go take a walk thru the plumbing department at some of the new add-ons.
part of your decision may want outdoor garden hose pressure high for
outside cleanup and carwashing, but generally you'll settle into
something that keeps you happy in the shower and refills toilets
quickly without splashing up the sinks. you may consider drips in the
system more likely to occur at fixtures and plumbing valves and
connections throughout the house
plus any input specifications for your water using devices. monitor
your water meter for leaks in your system more closely.

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Joseph Meehan
 
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Default how high is too high for residential water pressure?

bugs bunny wrote:
how high can I run my home water pressure before I run the risk of
prematurely wearing out fixtures, washers, toilet parts, washing
machine, etc.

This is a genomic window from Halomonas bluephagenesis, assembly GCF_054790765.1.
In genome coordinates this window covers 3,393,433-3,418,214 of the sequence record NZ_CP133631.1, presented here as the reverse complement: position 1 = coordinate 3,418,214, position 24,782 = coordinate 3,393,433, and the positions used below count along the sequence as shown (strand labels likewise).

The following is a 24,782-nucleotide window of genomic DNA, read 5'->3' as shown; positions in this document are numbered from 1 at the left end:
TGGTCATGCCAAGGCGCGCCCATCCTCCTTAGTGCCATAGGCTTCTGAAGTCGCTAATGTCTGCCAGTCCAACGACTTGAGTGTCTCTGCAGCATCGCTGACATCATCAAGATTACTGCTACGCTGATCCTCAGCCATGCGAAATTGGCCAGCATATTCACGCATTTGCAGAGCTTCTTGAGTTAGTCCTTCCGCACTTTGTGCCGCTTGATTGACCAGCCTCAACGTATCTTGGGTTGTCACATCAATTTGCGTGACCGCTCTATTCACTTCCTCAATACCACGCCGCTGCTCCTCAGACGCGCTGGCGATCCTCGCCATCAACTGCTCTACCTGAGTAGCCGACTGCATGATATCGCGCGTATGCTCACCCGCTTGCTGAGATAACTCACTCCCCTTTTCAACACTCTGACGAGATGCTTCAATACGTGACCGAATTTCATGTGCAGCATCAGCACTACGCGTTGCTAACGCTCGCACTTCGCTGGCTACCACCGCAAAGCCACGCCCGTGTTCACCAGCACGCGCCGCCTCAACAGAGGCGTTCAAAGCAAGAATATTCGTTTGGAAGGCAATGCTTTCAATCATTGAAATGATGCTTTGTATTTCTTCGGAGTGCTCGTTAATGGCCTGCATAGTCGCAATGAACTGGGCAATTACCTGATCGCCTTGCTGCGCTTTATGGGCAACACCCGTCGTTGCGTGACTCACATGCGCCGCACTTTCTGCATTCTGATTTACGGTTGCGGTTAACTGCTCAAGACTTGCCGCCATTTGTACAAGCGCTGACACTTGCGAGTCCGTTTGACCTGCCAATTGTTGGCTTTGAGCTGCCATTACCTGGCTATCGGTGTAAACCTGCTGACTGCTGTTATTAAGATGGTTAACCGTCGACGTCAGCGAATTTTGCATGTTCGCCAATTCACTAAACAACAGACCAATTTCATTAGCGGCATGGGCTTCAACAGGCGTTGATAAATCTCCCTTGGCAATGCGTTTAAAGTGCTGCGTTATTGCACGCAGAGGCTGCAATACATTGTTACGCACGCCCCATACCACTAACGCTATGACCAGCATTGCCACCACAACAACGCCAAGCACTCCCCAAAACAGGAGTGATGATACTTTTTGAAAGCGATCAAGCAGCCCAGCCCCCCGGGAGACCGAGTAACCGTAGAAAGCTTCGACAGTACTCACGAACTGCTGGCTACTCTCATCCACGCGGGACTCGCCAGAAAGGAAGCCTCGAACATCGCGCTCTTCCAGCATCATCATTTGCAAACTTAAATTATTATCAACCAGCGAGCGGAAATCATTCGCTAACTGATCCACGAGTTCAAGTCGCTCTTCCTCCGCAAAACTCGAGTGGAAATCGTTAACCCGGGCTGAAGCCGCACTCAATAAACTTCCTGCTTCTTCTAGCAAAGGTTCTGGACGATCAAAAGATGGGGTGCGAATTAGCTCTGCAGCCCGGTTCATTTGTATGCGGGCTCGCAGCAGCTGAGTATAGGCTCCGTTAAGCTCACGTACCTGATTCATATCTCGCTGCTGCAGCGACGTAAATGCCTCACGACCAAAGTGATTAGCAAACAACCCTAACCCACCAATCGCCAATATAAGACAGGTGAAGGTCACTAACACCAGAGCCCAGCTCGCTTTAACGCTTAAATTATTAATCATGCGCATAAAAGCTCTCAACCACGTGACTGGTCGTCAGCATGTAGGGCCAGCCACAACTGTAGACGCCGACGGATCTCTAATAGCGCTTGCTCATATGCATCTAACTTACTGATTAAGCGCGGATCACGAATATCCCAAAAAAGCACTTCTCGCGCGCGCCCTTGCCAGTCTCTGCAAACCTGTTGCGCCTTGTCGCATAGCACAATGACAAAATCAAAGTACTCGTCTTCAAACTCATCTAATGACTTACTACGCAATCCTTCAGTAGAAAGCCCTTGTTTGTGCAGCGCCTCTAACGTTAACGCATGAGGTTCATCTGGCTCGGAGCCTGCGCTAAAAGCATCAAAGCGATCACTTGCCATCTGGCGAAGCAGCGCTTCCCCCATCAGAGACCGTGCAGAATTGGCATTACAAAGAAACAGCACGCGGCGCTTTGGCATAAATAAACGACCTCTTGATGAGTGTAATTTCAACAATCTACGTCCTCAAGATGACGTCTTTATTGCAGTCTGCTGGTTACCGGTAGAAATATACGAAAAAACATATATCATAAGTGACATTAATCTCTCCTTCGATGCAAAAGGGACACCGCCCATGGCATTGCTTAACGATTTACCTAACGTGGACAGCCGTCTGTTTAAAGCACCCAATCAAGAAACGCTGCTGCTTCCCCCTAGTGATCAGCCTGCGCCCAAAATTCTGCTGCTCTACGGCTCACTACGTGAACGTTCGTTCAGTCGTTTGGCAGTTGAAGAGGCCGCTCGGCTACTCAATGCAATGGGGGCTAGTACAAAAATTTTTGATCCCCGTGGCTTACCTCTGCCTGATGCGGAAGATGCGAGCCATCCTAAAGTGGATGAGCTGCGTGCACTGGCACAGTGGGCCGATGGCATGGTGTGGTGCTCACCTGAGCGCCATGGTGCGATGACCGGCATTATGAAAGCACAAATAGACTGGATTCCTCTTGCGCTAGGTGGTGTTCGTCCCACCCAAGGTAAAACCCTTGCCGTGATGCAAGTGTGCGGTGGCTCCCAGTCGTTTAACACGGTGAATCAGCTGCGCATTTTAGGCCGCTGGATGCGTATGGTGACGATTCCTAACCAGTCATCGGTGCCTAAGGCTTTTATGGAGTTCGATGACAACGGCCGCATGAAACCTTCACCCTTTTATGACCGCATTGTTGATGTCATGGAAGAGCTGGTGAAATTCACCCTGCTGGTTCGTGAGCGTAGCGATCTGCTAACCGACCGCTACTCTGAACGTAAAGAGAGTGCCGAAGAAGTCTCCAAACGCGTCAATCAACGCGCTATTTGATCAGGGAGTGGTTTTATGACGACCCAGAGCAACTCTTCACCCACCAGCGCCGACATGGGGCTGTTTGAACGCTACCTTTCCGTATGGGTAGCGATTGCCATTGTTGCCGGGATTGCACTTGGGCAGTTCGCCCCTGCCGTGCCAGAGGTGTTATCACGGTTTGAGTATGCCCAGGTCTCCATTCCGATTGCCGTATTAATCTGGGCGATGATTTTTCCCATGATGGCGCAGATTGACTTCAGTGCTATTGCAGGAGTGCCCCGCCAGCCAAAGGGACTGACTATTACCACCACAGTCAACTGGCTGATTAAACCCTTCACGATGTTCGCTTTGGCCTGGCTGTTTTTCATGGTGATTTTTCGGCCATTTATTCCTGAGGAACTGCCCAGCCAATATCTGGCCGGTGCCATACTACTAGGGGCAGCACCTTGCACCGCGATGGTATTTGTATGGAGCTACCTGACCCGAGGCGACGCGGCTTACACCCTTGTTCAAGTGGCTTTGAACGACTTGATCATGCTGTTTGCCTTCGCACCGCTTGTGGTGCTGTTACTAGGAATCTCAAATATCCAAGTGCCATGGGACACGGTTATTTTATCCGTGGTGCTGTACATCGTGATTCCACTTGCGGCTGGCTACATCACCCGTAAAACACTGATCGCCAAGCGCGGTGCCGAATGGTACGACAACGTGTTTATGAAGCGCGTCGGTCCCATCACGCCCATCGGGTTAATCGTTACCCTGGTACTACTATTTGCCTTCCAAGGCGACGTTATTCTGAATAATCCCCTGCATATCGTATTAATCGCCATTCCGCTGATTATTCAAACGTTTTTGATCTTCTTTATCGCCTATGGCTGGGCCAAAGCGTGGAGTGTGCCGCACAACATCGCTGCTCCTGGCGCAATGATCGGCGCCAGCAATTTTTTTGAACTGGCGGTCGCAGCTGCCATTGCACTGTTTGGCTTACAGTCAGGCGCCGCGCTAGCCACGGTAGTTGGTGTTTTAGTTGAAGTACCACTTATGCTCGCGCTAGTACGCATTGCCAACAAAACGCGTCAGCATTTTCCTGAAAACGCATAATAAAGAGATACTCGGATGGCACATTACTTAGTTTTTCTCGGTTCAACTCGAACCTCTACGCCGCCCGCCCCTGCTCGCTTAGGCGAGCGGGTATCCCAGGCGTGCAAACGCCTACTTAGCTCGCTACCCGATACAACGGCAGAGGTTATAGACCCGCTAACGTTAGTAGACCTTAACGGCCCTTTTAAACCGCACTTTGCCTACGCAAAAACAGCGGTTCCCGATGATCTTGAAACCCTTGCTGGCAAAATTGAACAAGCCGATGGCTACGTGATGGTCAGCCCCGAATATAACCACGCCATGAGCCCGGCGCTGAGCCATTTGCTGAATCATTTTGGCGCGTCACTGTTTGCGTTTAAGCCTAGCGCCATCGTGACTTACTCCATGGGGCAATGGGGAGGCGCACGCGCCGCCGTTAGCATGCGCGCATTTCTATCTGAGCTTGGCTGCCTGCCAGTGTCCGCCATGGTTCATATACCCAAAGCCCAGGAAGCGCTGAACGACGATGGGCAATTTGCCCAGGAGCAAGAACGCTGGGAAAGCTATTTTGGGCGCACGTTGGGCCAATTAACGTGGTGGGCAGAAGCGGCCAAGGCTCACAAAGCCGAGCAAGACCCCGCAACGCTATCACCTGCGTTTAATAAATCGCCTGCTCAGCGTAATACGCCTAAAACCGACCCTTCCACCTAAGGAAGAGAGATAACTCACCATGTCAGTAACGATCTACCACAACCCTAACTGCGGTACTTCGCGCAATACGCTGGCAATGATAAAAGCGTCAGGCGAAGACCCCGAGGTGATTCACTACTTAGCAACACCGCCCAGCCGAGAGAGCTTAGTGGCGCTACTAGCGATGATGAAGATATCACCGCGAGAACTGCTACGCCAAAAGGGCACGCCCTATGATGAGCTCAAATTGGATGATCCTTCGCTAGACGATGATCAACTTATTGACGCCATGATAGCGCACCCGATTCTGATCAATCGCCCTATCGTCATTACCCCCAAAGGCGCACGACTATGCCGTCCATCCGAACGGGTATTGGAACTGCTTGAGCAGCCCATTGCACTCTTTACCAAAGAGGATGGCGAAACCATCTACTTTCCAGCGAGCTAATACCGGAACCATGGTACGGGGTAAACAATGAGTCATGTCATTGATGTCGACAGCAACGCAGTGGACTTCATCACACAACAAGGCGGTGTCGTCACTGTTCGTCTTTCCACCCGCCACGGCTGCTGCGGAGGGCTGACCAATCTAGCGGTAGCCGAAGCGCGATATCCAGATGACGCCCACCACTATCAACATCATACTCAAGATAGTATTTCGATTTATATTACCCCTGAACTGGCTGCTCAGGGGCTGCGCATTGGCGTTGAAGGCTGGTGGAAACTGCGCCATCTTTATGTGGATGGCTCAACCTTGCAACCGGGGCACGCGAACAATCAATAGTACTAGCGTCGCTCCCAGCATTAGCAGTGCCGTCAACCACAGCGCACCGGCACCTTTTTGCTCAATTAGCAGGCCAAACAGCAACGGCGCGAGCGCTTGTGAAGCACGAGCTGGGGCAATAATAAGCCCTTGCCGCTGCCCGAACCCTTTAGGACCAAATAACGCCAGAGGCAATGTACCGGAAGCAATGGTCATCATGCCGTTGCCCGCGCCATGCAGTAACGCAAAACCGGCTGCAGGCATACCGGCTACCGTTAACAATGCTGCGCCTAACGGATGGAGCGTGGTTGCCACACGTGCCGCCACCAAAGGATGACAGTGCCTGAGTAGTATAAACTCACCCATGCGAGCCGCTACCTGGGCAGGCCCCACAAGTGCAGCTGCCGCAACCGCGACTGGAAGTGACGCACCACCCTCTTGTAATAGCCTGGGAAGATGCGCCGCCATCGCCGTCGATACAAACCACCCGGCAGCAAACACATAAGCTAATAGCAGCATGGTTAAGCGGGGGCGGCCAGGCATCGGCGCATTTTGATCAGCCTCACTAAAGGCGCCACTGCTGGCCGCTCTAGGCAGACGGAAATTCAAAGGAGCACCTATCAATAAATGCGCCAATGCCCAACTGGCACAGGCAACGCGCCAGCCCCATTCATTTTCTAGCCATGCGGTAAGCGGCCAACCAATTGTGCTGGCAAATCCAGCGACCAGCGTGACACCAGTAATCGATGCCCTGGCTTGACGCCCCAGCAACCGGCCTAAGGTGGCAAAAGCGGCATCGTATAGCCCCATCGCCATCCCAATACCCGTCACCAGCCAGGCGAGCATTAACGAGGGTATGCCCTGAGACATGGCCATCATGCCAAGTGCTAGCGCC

our city water supply is at a really high pressure (over 150 psi) so
I can set the pressure regulator for any pressure less than that

I like really strong showers, how high can I go without reducing the
life of things?


Most sources recommend between 40 and 60 psi.

--
Joseph Meehan

Dia duit




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TAB Dude
 
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Default how high is too high for residential water pressure?

80psi is the max one would want if on a municiple water system and that is
high. If on a well system 60 psi is on the high side and higher will wear
our your well pump and controls.

TAB Dude


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Doug Kanter